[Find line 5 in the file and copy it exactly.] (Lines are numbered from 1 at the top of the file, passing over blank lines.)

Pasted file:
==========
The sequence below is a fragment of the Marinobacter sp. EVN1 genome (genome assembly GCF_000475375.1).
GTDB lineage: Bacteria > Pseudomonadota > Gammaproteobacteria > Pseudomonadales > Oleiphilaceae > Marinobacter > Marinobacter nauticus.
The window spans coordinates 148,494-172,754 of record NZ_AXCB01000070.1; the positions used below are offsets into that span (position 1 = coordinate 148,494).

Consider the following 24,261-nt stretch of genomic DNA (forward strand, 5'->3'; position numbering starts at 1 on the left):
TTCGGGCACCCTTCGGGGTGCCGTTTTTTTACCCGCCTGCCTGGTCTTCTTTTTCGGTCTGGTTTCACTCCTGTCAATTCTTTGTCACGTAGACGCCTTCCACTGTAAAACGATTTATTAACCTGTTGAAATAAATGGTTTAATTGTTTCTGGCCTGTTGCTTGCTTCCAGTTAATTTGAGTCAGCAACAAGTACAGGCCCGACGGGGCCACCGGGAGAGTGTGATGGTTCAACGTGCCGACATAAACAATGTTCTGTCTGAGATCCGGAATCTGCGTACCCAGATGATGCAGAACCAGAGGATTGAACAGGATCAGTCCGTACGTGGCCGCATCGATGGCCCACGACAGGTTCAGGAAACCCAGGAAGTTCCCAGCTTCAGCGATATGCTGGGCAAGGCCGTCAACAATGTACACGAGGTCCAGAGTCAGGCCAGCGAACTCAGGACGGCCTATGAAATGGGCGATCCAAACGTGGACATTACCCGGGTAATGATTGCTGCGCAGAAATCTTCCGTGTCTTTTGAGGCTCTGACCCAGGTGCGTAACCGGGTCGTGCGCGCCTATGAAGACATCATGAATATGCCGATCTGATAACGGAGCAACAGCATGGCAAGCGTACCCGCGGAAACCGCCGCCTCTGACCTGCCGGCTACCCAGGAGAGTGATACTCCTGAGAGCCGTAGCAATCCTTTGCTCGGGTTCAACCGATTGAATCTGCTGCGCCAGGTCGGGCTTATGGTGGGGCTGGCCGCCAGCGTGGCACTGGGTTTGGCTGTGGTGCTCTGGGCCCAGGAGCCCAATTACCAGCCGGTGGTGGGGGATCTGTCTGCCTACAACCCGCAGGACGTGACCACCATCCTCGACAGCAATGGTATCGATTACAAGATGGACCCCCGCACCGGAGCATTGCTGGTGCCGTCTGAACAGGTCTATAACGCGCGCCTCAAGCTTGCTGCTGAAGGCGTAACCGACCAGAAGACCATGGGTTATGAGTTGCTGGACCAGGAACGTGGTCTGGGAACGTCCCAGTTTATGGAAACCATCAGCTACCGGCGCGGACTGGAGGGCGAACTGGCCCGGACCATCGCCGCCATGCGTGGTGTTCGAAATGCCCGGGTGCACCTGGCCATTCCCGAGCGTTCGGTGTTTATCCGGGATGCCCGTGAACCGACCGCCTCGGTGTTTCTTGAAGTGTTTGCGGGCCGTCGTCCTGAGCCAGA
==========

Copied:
TTCGGGCACCCTTCGGGGTGCCGTTTTTTTACCCGCCTGCCTGGTCTTCTTTTTCGGTCTGGTTTCACTCCTGTCAATTCTTTGTCACGTAGACGCCTTCCACTGTAAAACGATTTATTAACCTGTTGAAATAAATGGTTTAATTGTTTCTGGCCTGTTGCTTGCTTCCAGTTAATTTGAGTCAGCAACAAGTACAGGCCCGACGGGGCCACCGGGAGAGTGTGATGGTTCAACGTGCCGACATAAACAATGTTCTGTCTGAGATCCGGAATCTGCGTACCCAGATGATGCAGAACCAGAGGATTGAACAGGATCAGTCCGTACGTGGCCGCATCGATGGCCCACGACAGGTTCAGGAAACCCAGGAAGTTCCCAGCTTCAGCGATATGCTGGGCAAGGCCGTCAACAATGTACACGAGGTCCAGAGTCAGGCCAGCGAACTCAGGACGGCCTATGAAATGGGCGATCCAAACGTGGACATTACCCGGGTAATGATTGCTGCGCAGAAATCTTCCGTGTCTTTTGAGGCTCTGACCCAGGTGCGTAACCGGGTCGTGCGCGCCTATGAAGACATCATGAATATGCCGATCTGATAACGGAGCAACAGCATGGCAAGCGTACCCGCGGAAACCGCCGCCTCTGACCTGCCGGCTACCCAGGAGAGTGATACTCCTGAGAGCCGTAGCAATCCTTTGCTCGGGTTCAACCGATTGAATCTGCTGCGCCAGGTCGGGCTTATGGTGGGGCTGGCCGCCAGCGTGGCACTGGGTTTGGCTGTGGTGCTCTGGGCCCAGGAGCCCAATTACCAGCCGGTGGTGGGGGATCTGTCTGCCTACAACCCGCAGGACGTGACCACCATCCTCGACAGCAATGGTATCGATTACAAGATGGACCCCCGCACCGGAGCATTGCTGGTGCCGTCTGAACAGGTCTATAACGCGCGCCTCAAGCTTGCTGCTGAAGGCGTAACCGACCAGAAGACCATGGGTTATGAGTTGCTGGACCAGGAACGTGGTCTGGGAACGTCCCAGTTTATGGAAACCATCAGCTACCGGCGCGGACTGGAGGGCGAACTGGCCCGGACCATCGCCGCCATGCGTGGTGTTCGAAATGCCCGGGTGCACCTGGCCATTCCCGAGCGTTCGGTGTTTATCCGGGATGCCCGTGAACCGACCGCCTCGGTGTTTCTTGAAGTGTTTGCGGGCCGTCGTCCTGAGCCAGA